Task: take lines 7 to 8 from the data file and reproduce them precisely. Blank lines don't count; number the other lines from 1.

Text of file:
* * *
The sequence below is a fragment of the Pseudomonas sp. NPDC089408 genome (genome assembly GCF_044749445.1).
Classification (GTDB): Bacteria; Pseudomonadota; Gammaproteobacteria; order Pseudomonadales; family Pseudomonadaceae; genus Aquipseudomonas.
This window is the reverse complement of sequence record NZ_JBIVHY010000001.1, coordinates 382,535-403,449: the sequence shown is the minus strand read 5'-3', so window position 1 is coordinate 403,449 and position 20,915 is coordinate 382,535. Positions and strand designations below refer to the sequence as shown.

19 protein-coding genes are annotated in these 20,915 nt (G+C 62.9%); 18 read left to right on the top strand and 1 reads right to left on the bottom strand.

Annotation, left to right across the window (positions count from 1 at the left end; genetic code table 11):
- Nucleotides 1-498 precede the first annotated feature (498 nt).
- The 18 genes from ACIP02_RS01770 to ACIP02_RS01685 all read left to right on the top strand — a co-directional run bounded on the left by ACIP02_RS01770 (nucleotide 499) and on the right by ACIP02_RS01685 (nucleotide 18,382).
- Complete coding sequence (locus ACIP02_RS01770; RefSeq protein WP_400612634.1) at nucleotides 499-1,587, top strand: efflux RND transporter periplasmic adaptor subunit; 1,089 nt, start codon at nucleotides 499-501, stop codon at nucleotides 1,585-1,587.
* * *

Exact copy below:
- The 18 genes from ACIP02_RS01770 to ACIP02_RS01685 all read left to right on the top strand — a co-directional run bounded on the left by ACIP02_RS01770 (nucleotide 499) and on the right by ACIP02_RS01685 (nucleotide 18,382).
- Complete coding sequence (locus ACIP02_RS01770; RefSeq protein WP_400612634.1) at nucleotides 499-1,587, top strand: efflux RND transporter periplasmic adaptor subunit; 1,089 nt, start codon at nucleotides 499-501, stop codon at nucleotides 1,585-1,587.